Maldives Sea Turtle Identification Project (MSTIP)
To date, the country-wide Maldives Sea Turtle ID Project (MSTIP) has received photographs of sea turtles from 276 sites located across 16 different Maldivian atolls. Of the two species of sea turtle in the database – Hawksbill (Eretmochelys imbricata) and Green (Chelonia mydas) – there are 3323 recorded sightings, representing 922 uniquely identifiable individuals (809 Hawksbills and 113 Greens). Additionally, for referencing and possible future identification we have 263 turtles in the ‘Left Profile Only’ database, plus 412 turtles of ‘Insufficient Quality’. (The single Loggerhead turtle sighting is on record, but the low image quality cannot yield a positive ID of the individual).
During August 2016, there were a total of 146 submissions received and processed. 118 sightings of individuals were entered into the database, with 30 turtles being positively identified as new individuals. 28 submissions were stored for later comparisons (due to there being only 1 side of the facial profile, or low quality photos), and 19 new sites across the country were added. A big thank you to all 820 members of our Facebook group (Maldives Turtle ID), in particular our top three contributors for August:
- Dorianne Cuenoud from Noovilu Sports at Kandolhu (25)
- Georgina Reeve from Meedhupparu Water Sports Team (13)
- Vanessa Labello from Kuramathi (12)
One of the sighted turtles (EI0785 at Makunudhoo Reef) was found to have only a single profile photo but two separate database entries, so has been moved to the ‘Left Profile Only’ database. This kind of result serves to validate the long-term efforts of our turtle biologists in their extensive database re-formatting work to create a more accurate dataset over the previous year.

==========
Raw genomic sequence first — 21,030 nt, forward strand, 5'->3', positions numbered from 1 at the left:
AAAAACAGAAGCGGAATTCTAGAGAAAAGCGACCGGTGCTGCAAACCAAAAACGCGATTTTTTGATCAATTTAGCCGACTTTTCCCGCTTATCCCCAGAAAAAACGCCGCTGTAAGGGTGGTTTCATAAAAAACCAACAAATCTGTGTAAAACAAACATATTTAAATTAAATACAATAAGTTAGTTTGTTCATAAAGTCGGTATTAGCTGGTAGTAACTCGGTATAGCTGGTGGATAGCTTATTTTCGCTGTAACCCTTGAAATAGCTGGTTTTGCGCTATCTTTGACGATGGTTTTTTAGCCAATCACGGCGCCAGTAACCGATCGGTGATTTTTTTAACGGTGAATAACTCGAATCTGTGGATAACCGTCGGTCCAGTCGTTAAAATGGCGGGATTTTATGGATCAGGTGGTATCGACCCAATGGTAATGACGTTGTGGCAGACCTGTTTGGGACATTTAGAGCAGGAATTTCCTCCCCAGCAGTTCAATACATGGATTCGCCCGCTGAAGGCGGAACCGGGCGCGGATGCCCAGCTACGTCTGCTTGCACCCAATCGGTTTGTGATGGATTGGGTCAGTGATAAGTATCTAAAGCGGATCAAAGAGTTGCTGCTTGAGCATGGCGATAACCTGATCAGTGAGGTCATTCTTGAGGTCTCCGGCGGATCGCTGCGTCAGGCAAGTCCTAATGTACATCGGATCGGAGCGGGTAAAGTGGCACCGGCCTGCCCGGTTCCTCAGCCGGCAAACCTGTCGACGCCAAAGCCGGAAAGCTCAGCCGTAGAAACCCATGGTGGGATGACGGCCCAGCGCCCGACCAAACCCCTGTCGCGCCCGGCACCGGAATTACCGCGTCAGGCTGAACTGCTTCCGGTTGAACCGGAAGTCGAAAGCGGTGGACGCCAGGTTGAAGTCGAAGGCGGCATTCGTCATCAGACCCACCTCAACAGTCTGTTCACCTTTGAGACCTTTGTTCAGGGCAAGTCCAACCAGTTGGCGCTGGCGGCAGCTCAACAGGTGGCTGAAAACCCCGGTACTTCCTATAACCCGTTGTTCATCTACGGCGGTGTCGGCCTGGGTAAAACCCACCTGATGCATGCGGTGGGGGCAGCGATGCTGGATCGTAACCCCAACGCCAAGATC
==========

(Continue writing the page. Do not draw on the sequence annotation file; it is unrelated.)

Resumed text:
Hawksbill turtles Bear (EI0377) and Fudge (EI0787), both residing at Makunudhoo Reef, were seen a total of three times each this month and are the top sighted turtles. Bear is a long established resident of Makunudhoo Reef, being seen regularly since January 2013, whereas Fudge has joined the reef this month as one of the newly identified turtles.
A new site in Raa Atoll has proven to be very prolific, with a high population of individuals. Of the 17 submissions received from this site, all proved to be newly identified Hawksbill juveniles! It will be interesting to see if additional sightings in the coming months result in the positive identification of more individuals, or if these same turtles start to be re-sighted.
Submissions of Green sea turtles are less frequent as they tend to be found grazing in seagrass beds. Green turtles, however, are frequently sighted during morning dives on the eastern side of N.Malé Atoll. Here, there are large seagrass beds and Green turtles are often seen resting in nearby rock shelves and caves. Of the three Green sea turtle submissions processed in August, two were archived for future reference and the third submission resulted in the positive identification of newly named Turtie McTurtface (CM0097), a juvenile turtle with a straight carapace length of 60cm. This turtle was sighted at a newly added site (Amaa Cave at Lankan Reef, N.Malé Atoll) but had previously only been sighted in 2014 at Aquarium site. Unlike Hawksbills, Green turtles tend to have a much larger home range and do not stay at one particular reef site but seem to move between their foraging grounds and surrounding reefs where they are seen resting.